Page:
Died on April 6

912 Notker the Stammerer a musician, author, poet, and Benedictine monk at the Abbey of Saint Gall in modern Switzerland. He is commonly accepted to be the "Monk of Saint Gall" who wrote De Carolo Magno, a book of anecdotes about the Emperor Charlemagne
1147 Frederick II Duke of Swabia the second Hohenstaufen duke of Swabia from 1105. He was the eldest son of Frederick I and Agnes
1199 Richard I of England King of England from 6 July 1189 until his death. He also ruled as Duke of Normandy , Duke of Aquitaine, Duke of Gascony, Lord of Cyprus, Count of Poitiers, Count of Anjou, Count of Maine, Count of Nantes, and Overlord of Brittany at various times during the same period. He was the third of five sons of King Henry II of England and Eleanor of Aquitaine. He was known as Richard Cœur de Lion or Richard the Lionheart because of his reputation as a great military leader and warrior. The Muslims called him Melek-Ric or Malek al-Inkitar. He was also known in Occitan as Oc e No , because of his reputation for terseness
1231 William Marshal 2nd Earl of Pembroke a medieval English nobleman and was one of the Magna Carta sureties. He fought during the First Barons' War and was present at the Battle of Lincoln
1250 Hugh XI of Lusignan de Lusignan, Hugh VI of La Marche or Hugh II of Angoulême or Hugues XI & VI & II de Lusignan. He succeeded his mother Isabelle of Angoulême, former queen of England, as Count of Angoulême in 1246. He likewise succeeded his father Hugh X as Count of La Marche in 1249. Hugh XI de Lusignan was uterine half-brother of Henry III of England
1252 Peter of Verona Saint Peter of Verona O.P. also known as Saint Peter Martyr, was a 13th-century Italian Catholic priest. He was a Dominican friar and a celebrated preacher. He served as Inquisitor in Lombardy, was killed by an assassin, and was canonized as a Catholic saint
1284 Peter Count of Perche and Alençon the son of Louis IX of France and Margaret of Provence. He became Count of Alençon in 1269 and in 1284, Count of Blois and Chartres, and Seigneur de Guise in 1272 and 1284. He was also Count of Perche
1362 James I Count of La Marche the son of Louis I, Duke of Bourbon and Mary of Avesnes. He was Count of Ponthieu from 1351 to 1360, and Count of La Marche from 1356 to his death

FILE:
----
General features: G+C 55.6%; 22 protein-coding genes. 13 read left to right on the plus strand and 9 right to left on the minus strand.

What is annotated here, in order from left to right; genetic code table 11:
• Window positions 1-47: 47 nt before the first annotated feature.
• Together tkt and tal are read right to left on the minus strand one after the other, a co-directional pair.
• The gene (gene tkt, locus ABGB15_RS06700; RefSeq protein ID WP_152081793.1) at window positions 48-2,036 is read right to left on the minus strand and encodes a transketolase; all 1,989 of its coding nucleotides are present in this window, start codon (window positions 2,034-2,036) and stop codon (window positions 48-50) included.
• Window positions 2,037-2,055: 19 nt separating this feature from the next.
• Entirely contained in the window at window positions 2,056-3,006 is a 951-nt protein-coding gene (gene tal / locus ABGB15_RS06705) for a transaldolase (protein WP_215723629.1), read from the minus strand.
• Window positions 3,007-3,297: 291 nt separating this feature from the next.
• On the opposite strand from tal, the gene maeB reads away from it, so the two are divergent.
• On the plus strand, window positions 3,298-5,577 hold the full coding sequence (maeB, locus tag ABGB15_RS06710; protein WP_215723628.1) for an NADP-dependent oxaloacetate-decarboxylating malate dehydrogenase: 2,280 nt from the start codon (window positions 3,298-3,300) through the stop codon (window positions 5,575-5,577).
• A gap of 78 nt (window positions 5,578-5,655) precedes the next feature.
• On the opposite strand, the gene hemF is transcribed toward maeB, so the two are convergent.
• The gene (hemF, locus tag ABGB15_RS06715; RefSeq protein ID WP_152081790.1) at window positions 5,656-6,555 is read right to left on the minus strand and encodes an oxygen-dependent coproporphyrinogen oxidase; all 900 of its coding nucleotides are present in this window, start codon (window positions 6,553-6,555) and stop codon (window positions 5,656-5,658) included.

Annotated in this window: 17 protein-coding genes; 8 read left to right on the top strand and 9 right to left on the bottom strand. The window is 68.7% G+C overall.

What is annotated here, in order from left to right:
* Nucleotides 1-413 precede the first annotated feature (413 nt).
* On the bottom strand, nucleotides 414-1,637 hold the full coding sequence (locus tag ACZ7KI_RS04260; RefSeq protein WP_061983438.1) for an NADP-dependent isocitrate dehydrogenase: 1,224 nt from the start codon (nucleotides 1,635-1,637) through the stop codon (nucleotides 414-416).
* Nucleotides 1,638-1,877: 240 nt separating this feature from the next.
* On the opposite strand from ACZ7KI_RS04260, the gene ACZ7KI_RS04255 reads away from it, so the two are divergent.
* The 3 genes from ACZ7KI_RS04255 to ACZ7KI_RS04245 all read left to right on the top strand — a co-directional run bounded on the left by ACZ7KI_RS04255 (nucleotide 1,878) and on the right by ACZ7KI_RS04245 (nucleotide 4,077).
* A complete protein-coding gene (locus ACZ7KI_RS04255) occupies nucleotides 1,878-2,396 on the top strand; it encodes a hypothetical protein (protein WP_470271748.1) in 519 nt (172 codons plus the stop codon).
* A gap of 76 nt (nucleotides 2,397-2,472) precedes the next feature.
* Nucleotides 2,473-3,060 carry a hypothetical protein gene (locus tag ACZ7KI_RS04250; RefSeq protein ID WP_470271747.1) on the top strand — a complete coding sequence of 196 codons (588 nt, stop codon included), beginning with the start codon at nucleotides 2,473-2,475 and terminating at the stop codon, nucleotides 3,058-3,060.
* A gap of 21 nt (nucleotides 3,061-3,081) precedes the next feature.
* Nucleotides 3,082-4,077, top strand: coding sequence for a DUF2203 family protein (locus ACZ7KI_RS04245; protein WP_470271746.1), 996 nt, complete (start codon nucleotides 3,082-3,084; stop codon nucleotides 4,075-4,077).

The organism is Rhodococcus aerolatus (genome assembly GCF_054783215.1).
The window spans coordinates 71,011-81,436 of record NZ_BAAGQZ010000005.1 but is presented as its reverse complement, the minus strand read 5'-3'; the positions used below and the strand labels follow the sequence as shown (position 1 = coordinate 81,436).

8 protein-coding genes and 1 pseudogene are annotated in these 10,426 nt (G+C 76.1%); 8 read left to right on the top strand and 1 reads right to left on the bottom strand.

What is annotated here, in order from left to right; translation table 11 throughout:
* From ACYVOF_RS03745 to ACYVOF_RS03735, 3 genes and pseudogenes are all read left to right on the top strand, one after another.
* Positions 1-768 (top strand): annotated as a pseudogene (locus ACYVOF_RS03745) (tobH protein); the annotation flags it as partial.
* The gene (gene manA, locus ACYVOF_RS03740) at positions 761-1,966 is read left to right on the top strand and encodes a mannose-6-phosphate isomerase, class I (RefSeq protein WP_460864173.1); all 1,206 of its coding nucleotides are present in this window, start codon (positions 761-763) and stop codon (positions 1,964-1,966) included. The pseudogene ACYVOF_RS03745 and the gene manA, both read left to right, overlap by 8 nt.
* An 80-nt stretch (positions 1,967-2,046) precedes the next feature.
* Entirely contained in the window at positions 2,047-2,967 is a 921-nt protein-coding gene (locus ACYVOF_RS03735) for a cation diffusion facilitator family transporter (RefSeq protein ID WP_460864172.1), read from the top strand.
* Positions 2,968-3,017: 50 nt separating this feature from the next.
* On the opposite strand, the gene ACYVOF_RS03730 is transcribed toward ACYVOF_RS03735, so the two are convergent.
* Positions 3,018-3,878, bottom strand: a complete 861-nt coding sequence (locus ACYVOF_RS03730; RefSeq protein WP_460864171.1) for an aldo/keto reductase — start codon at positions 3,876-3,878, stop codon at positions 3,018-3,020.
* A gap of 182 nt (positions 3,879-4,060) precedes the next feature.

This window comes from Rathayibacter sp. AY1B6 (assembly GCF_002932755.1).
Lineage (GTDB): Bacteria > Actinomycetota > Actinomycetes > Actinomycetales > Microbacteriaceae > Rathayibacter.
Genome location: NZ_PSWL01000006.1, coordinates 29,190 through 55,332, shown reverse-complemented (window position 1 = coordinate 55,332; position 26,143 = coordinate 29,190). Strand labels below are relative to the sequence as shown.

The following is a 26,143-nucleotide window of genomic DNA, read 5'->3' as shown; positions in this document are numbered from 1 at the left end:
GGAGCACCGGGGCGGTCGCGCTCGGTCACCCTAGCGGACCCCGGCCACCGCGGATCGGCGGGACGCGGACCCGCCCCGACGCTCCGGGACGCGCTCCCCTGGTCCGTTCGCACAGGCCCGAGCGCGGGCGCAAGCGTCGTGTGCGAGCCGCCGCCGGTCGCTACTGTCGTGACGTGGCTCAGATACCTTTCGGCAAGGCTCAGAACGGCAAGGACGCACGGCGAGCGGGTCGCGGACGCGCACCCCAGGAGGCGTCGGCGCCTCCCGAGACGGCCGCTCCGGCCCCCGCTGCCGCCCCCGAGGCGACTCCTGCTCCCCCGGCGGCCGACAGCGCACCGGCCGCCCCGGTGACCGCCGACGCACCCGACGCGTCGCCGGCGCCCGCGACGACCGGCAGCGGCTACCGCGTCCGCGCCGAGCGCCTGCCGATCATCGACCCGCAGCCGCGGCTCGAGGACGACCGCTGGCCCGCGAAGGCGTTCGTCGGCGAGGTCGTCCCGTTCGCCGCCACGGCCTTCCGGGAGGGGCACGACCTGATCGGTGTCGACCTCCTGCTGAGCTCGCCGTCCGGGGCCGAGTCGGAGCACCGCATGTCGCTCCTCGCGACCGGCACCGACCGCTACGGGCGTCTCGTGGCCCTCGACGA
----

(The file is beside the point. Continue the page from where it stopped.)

1399 Christian V Count of Oldenburg the ruling count of Oldenburg from 1368 until 1398. He was born sometime before 1347 to Count Conrad I of Oldenburg and Ingeborg of Brunswick. After his father died in 1368, he ruled Oldenburg jointly with his elder brother Conrad II, and after Conrad II's deaths in 1386, with the latter's son, Maurice II
1490 Matthias Corvinus King of Hungary and Croatia from 1458. After conducting several military campaigns, he was elected King of Bohemia in 1469 and adopted the title Duke of Austria in 1487. He was the son of John Hunyadi, Regent of Hungary, who died in 1456. In 1457, Matthias was imprisoned along with his older brother, Ladislaus Hunyadi on the orders of King Ladislaus V of Hungary. Ladislaus Hunyadi was executed, causing a rebellion that forced King Ladislaus to flee Hungary. After the king died unexpectedly, Matthias's uncle Michael Szilágyi persuaded the Estates to unanimously proclaim Matthias king on 24 January 1458. He began his rule under his uncle's guardianship, but he took control of government within two weeks
1520 Raphael an Italian painter and architect of the High Renaissance. His work is admired for its clarity of form, ease of composition, and visual achievement of the Neoplatonic ideal of human grandeur. Together with Michelangelo and Leonardo da Vinci, he forms the traditional trinity of great masters of that period
1528 Albrecht Dürer a German painter, engraver, printmaker, mathematician, and theorist from Nuremberg. His high-quality woodcuts established his reputation and influence across Europe when he was still in his twenties, and he has been conventionally regarded as the greatest artist of the Northern Renaissance ever since. His vast body of work includes altarpieces, religious works, numerous portraits and self-portraits, and copper engravings. The woodcuts, such as the Apocalypse series , retain a more Gothic flavour than the rest of his work. His well-known prints include the Knight, Death, and the Devil , Saint Jerome in his Study and Melencolia I , which has been the subject of extensive analysis and interpretation. His watercolours also mark him as one of the first European landscape artists, while his ambitious woodcuts revolutionized the potential of that medium
1551 Joachim Vadian a Swiss Humanist and scholar and also mayor and reformer in Gallen.
1571 John Hamilton (archbishop of St Andrews) The Most Rev. John Hamilton , Scottish prelate and politician, was an illegitimate son of James Hamilton, 1st Earl of Arran
1590 Francis Walsingham popularly remembered as her "spymaster".
1593 Henry Barrowe an English Separatist Puritan, executed for his views.
1605 John Stow an English historian and antiquarian best known for his 1598 Survey of London.
1609 Merkelis Giedraitis Bishop of Samogitia from 1576 to 1609. He actively combated Reformation implementing resolutions of Council of Trent in Samogitia
1621 Edward Seymour 1st Earl of Hertford "Lord Hertford" redirects here, for other persons holding that title see Marquess of Hertford.
1641 Domenichino an Italian Baroque painter of the Bolognese School, or Carracci School, of painters.
1655 David Blondel a French Protestant clergyman, historian and classical scholar.
1660 Giovanni Battista Hodierna an Italian astronomer at the court of the Duke of Montechiaro. He compiled a catalog of some 40 entries, including at least 19 real and verifiable nebulous objects that might be confused with comets. The work anticipated Messier's catalogue, but had little impact. Messier seems not to have known of it